In addition the precision of the carding gap across the entire working width is decisive. Depending on the output and the raw material being processed, it is possible to precisely set the carding gap to within one hundredth of a millimeter via the central adjustment. The precise flat guide, tight tolerances and material combination of cast-iron plate and cast-iron cylinder all ensure that the carding gap remains precisely at the specified settings, even during operation. The integrated grinding system IGS-classic ensures permanently sharp cylinder clothing, resulting in consistently high sliver quality.

The fully automatic rotor spinning machine R 70 with improved spinning box and efficient trash extraction with the help of the proven BYpass completes the system. The BYpass has been rearranged and optimised for this purpose. This allows even more trash particles to be extracted and ensures that the rotor groove stays clean for much longer.

Productivity up to 7% higher
Right from the fibre preparation stage, the card C 80 demonstrates its efficiency: In comparison with the current benchmark, it produces 30 per cent more card sliver. Having the largest active carding area is a decisive factor in this. As a result, the number of cards required for a spinning mill can be significantly reduced. Depending on the raw material, this means that where four cards were previously used, only three are now required.

Crucial to the high productivity of the rotor spinning machine R 70 is the optimised spinning box. This achieves improved spinning stability and therefore higher yarn tenacity. If this is not needed, the yarn twist can be reduced, which translates directly into as much as 7 per cent higher productivity. This is achieved at a comparable yarn quality. And the R 70 runs stably. Even at a high ends down rate, the automation ensures fast piecing of the yarn end at each spinning position and thus keeps the efficiency of the machine high. In the specific example, the Rieter system in combination with the reduction in raw material costs offers 5 per cent higher productivity.

Substantial energy savings
Energy-efficient solutions and a high production capacity generate energy savings of 7 per cent for the complete system. The blowroom line VARIOline with the optional function ECOrized plays a significant part in this. Here, intelligent software dynamically controls all fans and automatically adjusts the air balance when the fibre quantity is changed. ECOrized reduces the energy consumption of the pneumatic fibre transport throughout the blowroom system by 30 per cent. With the card C 80 and the RSB-Module 50, the energy-efficient drive concepts, innovative machine components and high production output save significant amounts of energy.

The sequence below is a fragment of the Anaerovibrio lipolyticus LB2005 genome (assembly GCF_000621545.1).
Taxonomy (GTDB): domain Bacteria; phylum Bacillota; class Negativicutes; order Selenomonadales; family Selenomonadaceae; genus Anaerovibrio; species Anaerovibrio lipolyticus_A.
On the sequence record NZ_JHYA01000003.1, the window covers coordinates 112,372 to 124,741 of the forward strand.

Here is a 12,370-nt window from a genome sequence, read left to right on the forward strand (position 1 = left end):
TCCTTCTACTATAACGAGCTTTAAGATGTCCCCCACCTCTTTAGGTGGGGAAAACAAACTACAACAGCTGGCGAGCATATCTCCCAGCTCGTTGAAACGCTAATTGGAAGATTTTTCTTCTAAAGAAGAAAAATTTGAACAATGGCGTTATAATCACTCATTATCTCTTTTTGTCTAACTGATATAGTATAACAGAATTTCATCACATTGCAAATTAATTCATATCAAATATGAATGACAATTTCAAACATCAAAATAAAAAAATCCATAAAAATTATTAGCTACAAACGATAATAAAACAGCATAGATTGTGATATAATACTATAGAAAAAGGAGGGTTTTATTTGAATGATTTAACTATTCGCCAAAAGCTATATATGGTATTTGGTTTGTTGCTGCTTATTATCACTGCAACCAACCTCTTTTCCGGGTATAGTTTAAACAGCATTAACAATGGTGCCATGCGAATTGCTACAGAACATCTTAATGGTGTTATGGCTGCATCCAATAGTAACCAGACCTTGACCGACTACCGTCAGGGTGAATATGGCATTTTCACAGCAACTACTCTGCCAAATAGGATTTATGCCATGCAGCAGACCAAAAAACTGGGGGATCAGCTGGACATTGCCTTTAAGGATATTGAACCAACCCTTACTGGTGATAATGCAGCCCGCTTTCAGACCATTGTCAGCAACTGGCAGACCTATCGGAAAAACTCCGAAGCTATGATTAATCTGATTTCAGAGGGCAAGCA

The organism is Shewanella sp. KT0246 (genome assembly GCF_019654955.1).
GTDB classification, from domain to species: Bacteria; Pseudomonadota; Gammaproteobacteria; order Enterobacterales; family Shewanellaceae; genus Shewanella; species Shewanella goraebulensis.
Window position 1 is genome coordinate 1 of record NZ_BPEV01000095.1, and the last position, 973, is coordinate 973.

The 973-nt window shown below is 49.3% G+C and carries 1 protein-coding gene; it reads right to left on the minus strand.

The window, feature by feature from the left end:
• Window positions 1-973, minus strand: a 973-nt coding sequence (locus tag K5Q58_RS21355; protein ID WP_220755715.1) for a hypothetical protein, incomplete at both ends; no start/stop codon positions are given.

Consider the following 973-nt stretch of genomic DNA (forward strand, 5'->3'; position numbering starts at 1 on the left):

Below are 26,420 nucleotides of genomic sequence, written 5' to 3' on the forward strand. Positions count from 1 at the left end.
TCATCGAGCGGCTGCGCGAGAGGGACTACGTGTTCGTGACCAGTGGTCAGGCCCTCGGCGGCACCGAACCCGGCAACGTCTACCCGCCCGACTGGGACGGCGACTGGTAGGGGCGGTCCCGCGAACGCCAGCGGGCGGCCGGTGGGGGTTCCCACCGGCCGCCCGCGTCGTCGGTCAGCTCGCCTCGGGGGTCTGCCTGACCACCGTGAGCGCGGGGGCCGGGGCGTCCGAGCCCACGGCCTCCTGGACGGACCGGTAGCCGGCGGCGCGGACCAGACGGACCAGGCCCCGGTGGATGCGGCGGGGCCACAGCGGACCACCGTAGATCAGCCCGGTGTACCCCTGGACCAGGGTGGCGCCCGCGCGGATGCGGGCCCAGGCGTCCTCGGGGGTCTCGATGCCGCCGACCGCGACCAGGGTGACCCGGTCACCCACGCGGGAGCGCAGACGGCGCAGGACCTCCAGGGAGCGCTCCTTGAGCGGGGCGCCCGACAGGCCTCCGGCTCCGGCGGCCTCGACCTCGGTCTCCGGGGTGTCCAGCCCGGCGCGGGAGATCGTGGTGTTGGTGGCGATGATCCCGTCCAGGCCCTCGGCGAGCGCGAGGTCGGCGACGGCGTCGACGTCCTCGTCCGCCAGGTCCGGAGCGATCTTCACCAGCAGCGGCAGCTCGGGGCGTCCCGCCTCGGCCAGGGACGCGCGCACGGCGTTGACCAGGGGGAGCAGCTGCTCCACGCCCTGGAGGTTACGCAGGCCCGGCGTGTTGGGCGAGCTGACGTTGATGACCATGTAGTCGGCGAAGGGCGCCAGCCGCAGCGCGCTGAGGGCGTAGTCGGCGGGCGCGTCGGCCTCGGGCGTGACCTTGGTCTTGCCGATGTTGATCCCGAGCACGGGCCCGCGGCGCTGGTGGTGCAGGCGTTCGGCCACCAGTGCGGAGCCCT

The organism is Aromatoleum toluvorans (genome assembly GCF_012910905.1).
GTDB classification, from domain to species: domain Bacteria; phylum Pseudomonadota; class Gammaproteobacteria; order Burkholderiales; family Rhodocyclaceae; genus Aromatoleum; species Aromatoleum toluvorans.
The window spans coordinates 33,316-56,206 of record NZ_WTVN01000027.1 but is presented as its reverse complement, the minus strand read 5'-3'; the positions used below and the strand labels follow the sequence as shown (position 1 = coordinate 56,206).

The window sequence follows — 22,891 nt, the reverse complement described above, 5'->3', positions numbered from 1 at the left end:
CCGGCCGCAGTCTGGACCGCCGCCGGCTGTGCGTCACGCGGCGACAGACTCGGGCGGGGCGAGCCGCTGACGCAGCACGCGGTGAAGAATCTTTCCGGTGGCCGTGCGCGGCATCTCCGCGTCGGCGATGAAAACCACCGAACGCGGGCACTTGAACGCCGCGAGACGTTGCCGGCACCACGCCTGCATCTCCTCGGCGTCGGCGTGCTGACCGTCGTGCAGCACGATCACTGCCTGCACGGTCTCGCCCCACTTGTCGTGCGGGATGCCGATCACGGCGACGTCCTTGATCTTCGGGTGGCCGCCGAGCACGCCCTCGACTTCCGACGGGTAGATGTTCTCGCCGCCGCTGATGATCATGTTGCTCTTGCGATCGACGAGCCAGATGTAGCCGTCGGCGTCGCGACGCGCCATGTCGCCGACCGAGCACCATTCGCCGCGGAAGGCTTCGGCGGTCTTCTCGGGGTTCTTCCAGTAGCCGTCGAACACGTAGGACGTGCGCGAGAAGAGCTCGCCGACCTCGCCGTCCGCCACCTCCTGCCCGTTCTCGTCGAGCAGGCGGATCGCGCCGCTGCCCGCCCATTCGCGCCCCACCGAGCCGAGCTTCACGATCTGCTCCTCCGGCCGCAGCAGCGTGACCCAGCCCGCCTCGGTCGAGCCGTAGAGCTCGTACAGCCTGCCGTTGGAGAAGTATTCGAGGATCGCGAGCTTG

The R 70 makes a notable contribution too. The modern single drives are highly efficient and consume little energy. Friction losses through additional drive elements, for example the belts and deflection pulleys, are no longer an issue. If a spinning position is not in use, the single drives do not consume any energy. In addition, automatic filter cleaning and optimised air routing reduce the energy requirements of the machine by up to 5 per cent.

Additional cash flow with Rieter
From a short-fibre content of over 50 per cent, the rotor direct process with the autoleveled draw frame module RSB-Module 50 is the best solution, as it is only in this case that the slivers are processed accurately with low sliver adhesion. With the savings and adjustments shown, the customer benefits from an additional cash flow of around $3,30,000 per year in comparison to a “mixed spinning mill” (Fig. 5).

Rieter is the world’s leading supplier of systems for short-staple fibre spinning. Based in Winterthur (Switzerland), the company develops and manufactures machinery, systems and components used to convert natural and manmade fibres and their blends into yarns. Rieter is the only supplier worldwide to cover both spinning preparation processes and all four end spinning processes currently established on the market. Furthermore, Rieter is a leader in the field of precision winding machines. With 16 manufacturing locations in ten countries, the company employs a global workforce of some 4,590, about 21 per cent of whom are based in Switzerland.